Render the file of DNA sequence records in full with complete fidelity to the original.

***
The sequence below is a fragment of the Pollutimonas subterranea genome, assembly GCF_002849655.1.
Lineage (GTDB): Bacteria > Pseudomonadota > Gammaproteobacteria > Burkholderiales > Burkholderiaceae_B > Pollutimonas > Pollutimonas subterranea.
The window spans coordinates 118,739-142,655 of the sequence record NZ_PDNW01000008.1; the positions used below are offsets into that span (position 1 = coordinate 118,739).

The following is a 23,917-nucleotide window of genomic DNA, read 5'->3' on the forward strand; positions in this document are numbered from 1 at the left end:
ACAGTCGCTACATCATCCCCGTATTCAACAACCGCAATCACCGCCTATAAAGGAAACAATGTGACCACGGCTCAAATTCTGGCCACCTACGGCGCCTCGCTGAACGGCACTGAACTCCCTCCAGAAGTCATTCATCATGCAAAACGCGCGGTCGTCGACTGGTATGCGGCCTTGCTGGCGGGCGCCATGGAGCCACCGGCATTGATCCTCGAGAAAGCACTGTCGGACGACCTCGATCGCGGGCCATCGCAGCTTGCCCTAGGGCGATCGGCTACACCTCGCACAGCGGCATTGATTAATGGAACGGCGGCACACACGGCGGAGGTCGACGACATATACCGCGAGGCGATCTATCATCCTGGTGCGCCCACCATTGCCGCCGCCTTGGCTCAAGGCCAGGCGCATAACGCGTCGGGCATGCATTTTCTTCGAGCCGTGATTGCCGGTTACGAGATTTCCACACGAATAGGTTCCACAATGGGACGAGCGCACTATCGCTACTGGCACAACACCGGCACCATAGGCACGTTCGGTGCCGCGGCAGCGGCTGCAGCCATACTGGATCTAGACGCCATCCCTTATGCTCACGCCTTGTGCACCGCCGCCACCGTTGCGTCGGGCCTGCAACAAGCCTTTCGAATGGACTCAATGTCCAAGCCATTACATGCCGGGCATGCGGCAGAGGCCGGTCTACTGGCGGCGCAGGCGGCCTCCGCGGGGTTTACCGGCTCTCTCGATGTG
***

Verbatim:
The sequence below is a fragment of the Pollutimonas subterranea genome, assembly GCF_002849655.1.
Lineage (GTDB): Bacteria > Pseudomonadota > Gammaproteobacteria > Burkholderiales > Burkholderiaceae_B > Pollutimonas > Pollutimonas subterranea.
The window spans coordinates 118,739-142,655 of the sequence record NZ_PDNW01000008.1; the positions used below are offsets into that span (position 1 = coordinate 118,739).

The following is a 23,917-nucleotide window of genomic DNA, read 5'->3' on the forward strand; positions in this document are numbered from 1 at the left end:
ACAGTCGCTACATCATCCCCGTATTCAACAACCGCAATCACCGCCTATAAAGGAAACAATGTGACCACGGCTCAAATTCTGGCCACCTACGGCGCCTCGCTGAACGGCACTGAACTCCCTCCAGAAGTCATTCATCATGCAAAACGCGCGGTCGTCGACTGGTATGCGGCCTTGCTGGCGGGCGCCATGGAGCCACCGGCATTGATCCTCGAGAAAGCACTGTCGGACGACCTCGATCGCGGGCCATCGCAGCTTGCCCTAGGGCGATCGGCTACACCTCGCACAGCGGCATTGATTAATGGAACGGCGGCACACACGGCGGAGGTCGACGACATATACCGCGAGGCGATCTATCATCCTGGTGCGCCCACCATTGCCGCCGCCTTGGCTCAAGGCCAGGCGCATAACGCGTCGGGCATGCATTTTCTTCGAGCCGTGATTGCCGGTTACGAGATTTCCACACGAATAGGTTCCACAATGGGACGAGCGCACTATCGCTACTGGCACAACACCGGCACCATAGGCACGTTCGGTGCCGCGGCAGCGGCTGCAGCCATACTGGATCTAGACGCCATCCCTTATGCTCACGCCTTGTGCACCGCCGCCACCGTTGCGTCGGGCCTGCAACAAGCCTTTCGAATGGACTCAATGTCCAAGCCATTACATGCCGGGCATGCGGCAGAGGCCGGTCTACTGGCGGCGCAGGCGGCCTCCGCGGGGTTTACCGGCTCTCTCGATGTG